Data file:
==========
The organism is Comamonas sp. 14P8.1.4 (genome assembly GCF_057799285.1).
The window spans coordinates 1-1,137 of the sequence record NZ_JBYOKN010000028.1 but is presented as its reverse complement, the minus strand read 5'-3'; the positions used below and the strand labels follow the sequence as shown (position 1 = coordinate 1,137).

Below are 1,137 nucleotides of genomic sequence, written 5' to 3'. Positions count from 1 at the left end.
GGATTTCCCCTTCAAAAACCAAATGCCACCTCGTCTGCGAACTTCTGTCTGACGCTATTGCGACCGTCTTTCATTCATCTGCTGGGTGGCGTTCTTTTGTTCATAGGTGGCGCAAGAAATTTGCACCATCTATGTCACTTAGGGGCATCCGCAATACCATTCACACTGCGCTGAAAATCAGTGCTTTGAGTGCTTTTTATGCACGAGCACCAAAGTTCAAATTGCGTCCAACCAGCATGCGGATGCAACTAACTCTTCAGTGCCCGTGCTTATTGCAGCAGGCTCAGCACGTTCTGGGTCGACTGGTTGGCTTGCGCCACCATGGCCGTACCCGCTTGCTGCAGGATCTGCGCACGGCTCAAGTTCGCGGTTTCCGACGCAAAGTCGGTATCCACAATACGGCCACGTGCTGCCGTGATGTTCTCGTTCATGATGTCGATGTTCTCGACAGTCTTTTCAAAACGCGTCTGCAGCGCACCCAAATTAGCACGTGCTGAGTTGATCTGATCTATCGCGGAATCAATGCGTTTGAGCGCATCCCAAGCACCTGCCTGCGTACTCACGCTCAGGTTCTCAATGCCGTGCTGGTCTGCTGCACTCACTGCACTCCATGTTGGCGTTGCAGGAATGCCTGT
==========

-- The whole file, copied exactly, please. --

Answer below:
The organism is Comamonas sp. 14P8.1.4 (genome assembly GCF_057799285.1).
The window spans coordinates 1-1,137 of the sequence record NZ_JBYOKN010000028.1 but is presented as its reverse complement, the minus strand read 5'-3'; the positions used below and the strand labels follow the sequence as shown (position 1 = coordinate 1,137).

Below are 1,137 nucleotides of genomic sequence, written 5' to 3'. Positions count from 1 at the left end.
GGATTTCCCCTTCAAAAACCAAATGCCACCTCGTCTGCGAACTTCTGTCTGACGCTATTGCGACCGTCTTTCATTCATCTGCTGGGTGGCGTTCTTTTGTTCATAGGTGGCGCAAGAAATTTGCACCATCTATGTCACTTAGGGGCATCCGCAATACCATTCACACTGCGCTGAAAATCAGTGCTTTGAGTGCTTTTTATGCACGAGCACCAAAGTTCAAATTGCGTCCAACCAGCATGCGGATGCAACTAACTCTTCAGTGCCCGTGCTTATTGCAGCAGGCTCAGCACGTTCTGGGTCGACTGGTTGGCTTGCGCCACCATGGCCGTACCCGCTTGCTGCAGGATCTGCGCACGGCTCAAGTTCGCGGTTTCCGACGCAAAGTCGGTATCCACAATACGGCCACGTGCTGCCGTGATGTTCTCGTTCATGATGTCGATGTTCTCGACAGTCTTTTCAAAACGCGTCTGCAGCGCACCCAAATTAGCACGTGCTGAGTTGATCTGATCTATCGCGGAATCAATGCGTTTGAGCGCATCCCAAGCACCTGCCTGCGTACTCACGCTCAGGTTCTCAATGCCGTGCTGGTCTGCTGCACTCACTGCACTCCATGTTGGCGTTGCAGGAATGCCTGT